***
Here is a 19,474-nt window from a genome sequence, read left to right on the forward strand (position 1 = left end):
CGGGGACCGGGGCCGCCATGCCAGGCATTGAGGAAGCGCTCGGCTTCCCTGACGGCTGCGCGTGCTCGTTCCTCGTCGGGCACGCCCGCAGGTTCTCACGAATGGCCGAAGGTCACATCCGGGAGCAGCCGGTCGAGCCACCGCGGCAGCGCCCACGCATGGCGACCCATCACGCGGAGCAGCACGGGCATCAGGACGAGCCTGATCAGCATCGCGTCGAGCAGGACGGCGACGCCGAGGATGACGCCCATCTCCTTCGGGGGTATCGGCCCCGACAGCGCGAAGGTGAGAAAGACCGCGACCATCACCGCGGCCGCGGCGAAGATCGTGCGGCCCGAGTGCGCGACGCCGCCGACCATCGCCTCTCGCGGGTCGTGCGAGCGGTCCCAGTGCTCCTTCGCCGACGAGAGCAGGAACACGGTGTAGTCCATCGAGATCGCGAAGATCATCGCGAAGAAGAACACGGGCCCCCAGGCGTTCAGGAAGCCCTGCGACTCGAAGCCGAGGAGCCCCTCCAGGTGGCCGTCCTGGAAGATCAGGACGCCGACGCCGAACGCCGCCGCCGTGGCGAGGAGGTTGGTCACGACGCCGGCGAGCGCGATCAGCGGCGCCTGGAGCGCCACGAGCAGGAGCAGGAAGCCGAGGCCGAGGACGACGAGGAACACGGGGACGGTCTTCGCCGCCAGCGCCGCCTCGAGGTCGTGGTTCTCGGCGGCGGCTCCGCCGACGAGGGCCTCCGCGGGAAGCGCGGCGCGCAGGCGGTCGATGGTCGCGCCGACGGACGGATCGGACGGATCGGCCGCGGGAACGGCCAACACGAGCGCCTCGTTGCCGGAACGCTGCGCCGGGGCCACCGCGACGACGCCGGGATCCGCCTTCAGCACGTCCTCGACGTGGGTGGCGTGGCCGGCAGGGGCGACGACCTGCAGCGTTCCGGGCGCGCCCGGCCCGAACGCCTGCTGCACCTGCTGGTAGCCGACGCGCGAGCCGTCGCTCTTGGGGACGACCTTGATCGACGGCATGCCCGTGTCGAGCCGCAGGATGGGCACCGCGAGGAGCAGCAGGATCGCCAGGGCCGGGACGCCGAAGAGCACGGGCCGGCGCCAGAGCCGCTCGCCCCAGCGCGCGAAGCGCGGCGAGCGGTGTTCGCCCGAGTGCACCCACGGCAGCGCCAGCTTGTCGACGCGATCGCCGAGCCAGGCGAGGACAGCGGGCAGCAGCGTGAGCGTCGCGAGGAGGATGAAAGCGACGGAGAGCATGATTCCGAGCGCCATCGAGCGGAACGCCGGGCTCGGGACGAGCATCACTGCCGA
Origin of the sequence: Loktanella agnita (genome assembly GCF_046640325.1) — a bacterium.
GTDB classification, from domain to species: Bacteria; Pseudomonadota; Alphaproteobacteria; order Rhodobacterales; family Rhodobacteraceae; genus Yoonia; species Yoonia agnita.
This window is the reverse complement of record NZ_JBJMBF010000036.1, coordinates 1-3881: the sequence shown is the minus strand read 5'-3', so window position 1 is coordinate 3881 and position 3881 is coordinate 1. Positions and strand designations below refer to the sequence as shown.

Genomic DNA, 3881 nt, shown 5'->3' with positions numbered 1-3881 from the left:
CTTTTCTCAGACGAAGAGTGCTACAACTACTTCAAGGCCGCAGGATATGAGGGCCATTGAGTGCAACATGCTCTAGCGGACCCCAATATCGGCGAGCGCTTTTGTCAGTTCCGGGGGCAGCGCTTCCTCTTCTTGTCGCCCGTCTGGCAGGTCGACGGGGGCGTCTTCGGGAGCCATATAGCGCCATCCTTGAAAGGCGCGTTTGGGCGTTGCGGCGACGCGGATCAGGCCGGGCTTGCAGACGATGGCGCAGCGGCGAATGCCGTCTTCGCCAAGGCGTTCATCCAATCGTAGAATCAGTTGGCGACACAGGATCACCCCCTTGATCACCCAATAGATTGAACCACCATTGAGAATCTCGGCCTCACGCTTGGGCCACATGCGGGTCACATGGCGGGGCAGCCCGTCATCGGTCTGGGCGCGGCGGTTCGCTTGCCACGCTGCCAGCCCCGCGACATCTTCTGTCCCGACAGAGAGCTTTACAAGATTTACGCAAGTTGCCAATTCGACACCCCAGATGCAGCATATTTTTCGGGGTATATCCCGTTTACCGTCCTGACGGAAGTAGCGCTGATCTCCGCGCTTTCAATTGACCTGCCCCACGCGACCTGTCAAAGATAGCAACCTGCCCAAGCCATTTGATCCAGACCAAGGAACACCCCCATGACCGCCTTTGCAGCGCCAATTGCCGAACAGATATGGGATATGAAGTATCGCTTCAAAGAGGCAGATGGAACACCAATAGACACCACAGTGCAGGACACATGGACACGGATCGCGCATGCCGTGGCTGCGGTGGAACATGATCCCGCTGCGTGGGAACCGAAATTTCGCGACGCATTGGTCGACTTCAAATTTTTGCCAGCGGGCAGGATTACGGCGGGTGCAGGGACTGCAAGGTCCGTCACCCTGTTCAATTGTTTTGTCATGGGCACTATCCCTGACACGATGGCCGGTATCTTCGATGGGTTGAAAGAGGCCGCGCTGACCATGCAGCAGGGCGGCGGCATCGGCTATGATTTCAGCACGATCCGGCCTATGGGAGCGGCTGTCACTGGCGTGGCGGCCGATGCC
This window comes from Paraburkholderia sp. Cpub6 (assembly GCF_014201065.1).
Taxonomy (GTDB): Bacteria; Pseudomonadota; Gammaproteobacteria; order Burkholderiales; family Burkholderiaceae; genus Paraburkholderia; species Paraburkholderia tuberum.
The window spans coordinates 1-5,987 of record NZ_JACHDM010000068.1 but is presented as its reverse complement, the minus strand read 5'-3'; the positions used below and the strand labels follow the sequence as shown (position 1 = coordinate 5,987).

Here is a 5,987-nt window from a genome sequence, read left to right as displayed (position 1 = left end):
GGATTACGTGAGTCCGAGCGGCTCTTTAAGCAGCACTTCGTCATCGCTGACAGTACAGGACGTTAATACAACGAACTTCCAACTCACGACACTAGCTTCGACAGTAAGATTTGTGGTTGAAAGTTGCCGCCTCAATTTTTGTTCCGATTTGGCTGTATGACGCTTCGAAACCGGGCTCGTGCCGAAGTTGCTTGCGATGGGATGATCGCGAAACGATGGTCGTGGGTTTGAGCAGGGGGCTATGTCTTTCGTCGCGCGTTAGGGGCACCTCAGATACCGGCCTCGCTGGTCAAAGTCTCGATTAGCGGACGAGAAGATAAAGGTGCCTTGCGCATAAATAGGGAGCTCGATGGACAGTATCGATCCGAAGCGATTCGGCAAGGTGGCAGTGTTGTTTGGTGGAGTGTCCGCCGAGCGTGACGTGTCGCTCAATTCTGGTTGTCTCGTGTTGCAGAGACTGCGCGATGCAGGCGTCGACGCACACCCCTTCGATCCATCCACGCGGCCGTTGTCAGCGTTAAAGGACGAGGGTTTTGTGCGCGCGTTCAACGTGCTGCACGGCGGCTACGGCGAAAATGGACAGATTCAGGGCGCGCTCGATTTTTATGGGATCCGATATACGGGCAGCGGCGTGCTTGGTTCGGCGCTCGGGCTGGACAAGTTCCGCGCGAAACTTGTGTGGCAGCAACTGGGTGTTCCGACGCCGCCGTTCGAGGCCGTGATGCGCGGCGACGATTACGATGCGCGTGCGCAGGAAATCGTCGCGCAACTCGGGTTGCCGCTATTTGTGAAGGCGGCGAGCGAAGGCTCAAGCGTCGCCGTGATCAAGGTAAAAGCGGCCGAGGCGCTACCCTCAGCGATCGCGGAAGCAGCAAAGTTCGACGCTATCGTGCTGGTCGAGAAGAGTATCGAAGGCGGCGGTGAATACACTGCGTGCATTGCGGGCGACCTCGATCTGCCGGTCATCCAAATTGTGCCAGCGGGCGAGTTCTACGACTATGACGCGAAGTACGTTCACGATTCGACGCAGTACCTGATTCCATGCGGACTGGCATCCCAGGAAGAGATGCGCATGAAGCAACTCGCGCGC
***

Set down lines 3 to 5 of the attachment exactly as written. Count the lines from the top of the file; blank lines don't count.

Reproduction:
Origin of the sequence: Loktanella agnita (genome assembly GCF_046640325.1) — a bacterium.
GTDB classification, from domain to species: Bacteria; Pseudomonadota; Alphaproteobacteria; order Rhodobacterales; family Rhodobacteraceae; genus Yoonia; species Yoonia agnita.
This window is the reverse complement of record NZ_JBJMBF010000036.1, coordinates 1-3881: the sequence shown is the minus strand read 5'-3', so window position 1 is coordinate 3881 and position 3881 is coordinate 1. Positions and strand designations below refer to the sequence as shown.